When a passenger vehicle and a large truck collide, the occupants of the passenger vehicle are usually the ones who end up seriously injured or killed.
It’s basic physics: large trucks generally weigh as much as 30 times as the average passenger vehicle. In addition, their height and ground clearance means that smaller cars can even end up crashed into the underside of a big rig.
However, size isn’t the only factor behind large truck accidents and the deaths of those in the passenger vehicles they hit. Government analysis indicates that there are numerous factors at play behind the average accident:
- Truck drivers may be driving while they’re simply too fatigued to be behind the wheel. Studies show that many exceed the federal limits of 11-hour driving stretches and 77-hour work weeks.
- Breaking is a problem. Large trucks need up to 40 percent more room to come to a stop than the average passenger vehicle. That distance gets even longer on wet or icy roads.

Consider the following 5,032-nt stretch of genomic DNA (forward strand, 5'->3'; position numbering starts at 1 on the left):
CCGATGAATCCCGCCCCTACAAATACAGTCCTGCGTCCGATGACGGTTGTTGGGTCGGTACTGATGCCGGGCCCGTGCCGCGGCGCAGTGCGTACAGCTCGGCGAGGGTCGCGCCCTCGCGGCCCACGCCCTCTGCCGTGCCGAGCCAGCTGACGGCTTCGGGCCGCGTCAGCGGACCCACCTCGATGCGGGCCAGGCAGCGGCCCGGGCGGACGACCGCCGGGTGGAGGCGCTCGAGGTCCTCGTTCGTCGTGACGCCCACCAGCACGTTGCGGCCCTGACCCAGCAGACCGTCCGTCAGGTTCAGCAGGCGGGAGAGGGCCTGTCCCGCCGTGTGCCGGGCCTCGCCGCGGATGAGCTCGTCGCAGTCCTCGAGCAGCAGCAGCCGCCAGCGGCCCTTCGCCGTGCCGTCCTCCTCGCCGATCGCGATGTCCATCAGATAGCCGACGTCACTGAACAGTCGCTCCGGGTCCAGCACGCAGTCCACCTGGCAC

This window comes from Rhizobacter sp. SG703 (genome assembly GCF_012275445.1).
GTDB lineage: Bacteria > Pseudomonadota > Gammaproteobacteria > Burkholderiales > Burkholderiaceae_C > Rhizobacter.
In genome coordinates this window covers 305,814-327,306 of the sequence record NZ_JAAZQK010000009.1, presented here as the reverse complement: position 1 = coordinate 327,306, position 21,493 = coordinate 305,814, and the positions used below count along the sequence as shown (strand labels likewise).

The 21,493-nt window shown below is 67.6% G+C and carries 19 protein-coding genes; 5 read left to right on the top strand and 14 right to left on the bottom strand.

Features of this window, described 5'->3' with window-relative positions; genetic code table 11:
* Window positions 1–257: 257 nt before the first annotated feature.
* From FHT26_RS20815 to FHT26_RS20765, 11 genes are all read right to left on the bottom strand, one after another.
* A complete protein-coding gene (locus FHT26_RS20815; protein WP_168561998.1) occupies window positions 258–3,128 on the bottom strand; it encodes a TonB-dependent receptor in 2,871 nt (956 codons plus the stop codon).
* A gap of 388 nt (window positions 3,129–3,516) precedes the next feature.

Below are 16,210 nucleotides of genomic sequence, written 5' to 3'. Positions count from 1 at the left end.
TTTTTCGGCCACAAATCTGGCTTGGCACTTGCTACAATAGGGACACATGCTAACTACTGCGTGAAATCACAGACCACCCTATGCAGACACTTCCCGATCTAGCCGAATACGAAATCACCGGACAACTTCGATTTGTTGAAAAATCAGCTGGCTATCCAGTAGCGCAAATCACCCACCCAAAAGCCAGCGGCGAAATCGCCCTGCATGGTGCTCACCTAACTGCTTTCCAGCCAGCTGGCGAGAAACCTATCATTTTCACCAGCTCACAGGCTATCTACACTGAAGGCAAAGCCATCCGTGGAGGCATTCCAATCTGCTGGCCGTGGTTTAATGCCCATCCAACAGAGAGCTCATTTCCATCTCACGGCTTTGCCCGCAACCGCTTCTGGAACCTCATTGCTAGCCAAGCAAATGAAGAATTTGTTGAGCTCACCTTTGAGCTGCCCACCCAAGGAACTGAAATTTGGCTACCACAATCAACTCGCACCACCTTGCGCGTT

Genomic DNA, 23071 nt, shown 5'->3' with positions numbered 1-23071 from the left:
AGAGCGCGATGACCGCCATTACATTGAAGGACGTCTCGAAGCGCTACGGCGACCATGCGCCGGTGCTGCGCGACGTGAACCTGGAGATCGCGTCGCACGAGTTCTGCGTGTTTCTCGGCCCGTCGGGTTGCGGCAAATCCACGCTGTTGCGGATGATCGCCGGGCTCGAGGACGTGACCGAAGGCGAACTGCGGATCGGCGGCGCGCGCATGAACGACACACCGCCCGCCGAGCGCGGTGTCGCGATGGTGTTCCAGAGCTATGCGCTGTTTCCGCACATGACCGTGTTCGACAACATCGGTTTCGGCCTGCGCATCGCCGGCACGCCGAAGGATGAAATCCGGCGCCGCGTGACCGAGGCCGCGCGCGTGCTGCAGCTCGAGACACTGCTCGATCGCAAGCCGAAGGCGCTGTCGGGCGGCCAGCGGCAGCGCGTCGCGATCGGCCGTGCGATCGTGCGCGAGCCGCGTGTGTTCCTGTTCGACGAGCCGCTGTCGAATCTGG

- Bicyclists, pedestrians and motorcyclists are at a greater risk of being killed by big rigs than those in passenger cars. Simply being clipped by a big rig has more force behind it than a passenger car does — and truck drivers have less visibility. That means they may simply not see people on foot or using small modes of transportation.
- Two-thirds of deaths in truck accidents in 2015, the year studied, were caused by tractor-trailer trucks, rather than single-unit vehicles. That indicates that there are fewer drivers skilled at handling the big rigs than there are single-unit vehicles.
- Interstates and freeways are the safest when traveling around big-rigs. The majority of accidents occurred on other major roads and minor roads. Only about 30 percent of accidents were on the interstate.
Obviously, there’s some major room for improvement when it comes to safety where large trucks are concerned. In the meantime, those in passenger cars can look out for their own safety by keeping in mind facts like these and remembering to give tractor-trailers a wider berth and allowing trucks of all kinds more room on smaller roads in particular.
For those who are involved in a truck accident, it’s wise to seek out legal advice about your options for compensation before you agree to any insurance settlement.
Source: www.iihs.org, “Large Trucks,” accessed Nov. 29, 2017